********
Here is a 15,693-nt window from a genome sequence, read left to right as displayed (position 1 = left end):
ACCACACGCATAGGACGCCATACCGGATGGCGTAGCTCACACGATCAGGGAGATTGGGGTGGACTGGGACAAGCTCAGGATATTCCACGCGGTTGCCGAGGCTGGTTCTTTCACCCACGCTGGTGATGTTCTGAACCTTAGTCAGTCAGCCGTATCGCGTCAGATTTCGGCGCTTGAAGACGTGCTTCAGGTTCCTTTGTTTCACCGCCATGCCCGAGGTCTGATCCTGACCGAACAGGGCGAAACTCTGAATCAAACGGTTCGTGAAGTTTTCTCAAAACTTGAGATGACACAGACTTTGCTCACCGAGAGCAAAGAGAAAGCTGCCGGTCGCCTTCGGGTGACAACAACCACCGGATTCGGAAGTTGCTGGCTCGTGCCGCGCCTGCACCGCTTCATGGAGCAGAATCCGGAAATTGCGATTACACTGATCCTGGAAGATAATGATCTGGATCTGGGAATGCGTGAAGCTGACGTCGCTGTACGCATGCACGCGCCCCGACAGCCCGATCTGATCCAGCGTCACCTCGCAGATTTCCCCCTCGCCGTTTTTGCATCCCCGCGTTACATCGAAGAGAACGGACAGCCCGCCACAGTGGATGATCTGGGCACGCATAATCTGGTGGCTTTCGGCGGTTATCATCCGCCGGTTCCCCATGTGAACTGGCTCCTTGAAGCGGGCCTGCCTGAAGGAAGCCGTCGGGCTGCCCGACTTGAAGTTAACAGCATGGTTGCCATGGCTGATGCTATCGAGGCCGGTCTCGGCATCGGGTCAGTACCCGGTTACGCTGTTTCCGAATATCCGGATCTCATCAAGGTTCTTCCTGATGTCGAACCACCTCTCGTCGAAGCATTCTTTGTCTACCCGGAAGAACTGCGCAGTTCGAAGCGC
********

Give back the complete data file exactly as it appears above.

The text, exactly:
Here is a 15,693-nt window from a genome sequence, read left to right as displayed (position 1 = left end):
ACCACACGCATAGGACGCCATACCGGATGGCGTAGCTCACACGATCAGGGAGATTGGGGTGGACTGGGACAAGCTCAGGATATTCCACGCGGTTGCCGAGGCTGGTTCTTTCACCCACGCTGGTGATGTTCTGAACCTTAGTCAGTCAGCCGTATCGCGTCAGATTTCGGCGCTTGAAGACGTGCTTCAGGTTCCTTTGTTTCACCGCCATGCCCGAGGTCTGATCCTGACCGAACAGGGCGAAACTCTGAATCAAACGGTTCGTGAAGTTTTCTCAAAACTTGAGATGACACAGACTTTGCTCACCGAGAGCAAAGAGAAAGCTGCCGGTCGCCTTCGGGTGACAACAACCACCGGATTCGGAAGTTGCTGGCTCGTGCCGCGCCTGCACCGCTTCATGGAGCAGAATCCGGAAATTGCGATTACACTGATCCTGGAAGATAATGATCTGGATCTGGGAATGCGTGAAGCTGACGTCGCTGTACGCATGCACGCGCCCCGACAGCCCGATCTGATCCAGCGTCACCTCGCAGATTTCCCCCTCGCCGTTTTTGCATCCCCGCGTTACATCGAAGAGAACGGACAGCCCGCCACAGTGGATGATCTGGGCACGCATAATCTGGTGGCTTTCGGCGGTTATCATCCGCCGGTTCCCCATGTGAACTGGCTCCTTGAAGCGGGCCTGCCTGAAGGAAGCCGTCGGGCTGCCCGACTTGAAGTTAACAGCATGGTTGCCATGGCTGATGCTATCGAGGCCGGTCTCGGCATCGGGTCAGTACCCGGTTACGCTGTTTCCGAATATCCGGATCTCATCAAGGTTCTTCCTGATGTCGAACCACCTCTCGTCGAAGCATTCTTTGTCTACCCGGAAGAACTGCGCAGTTCGAAGCGC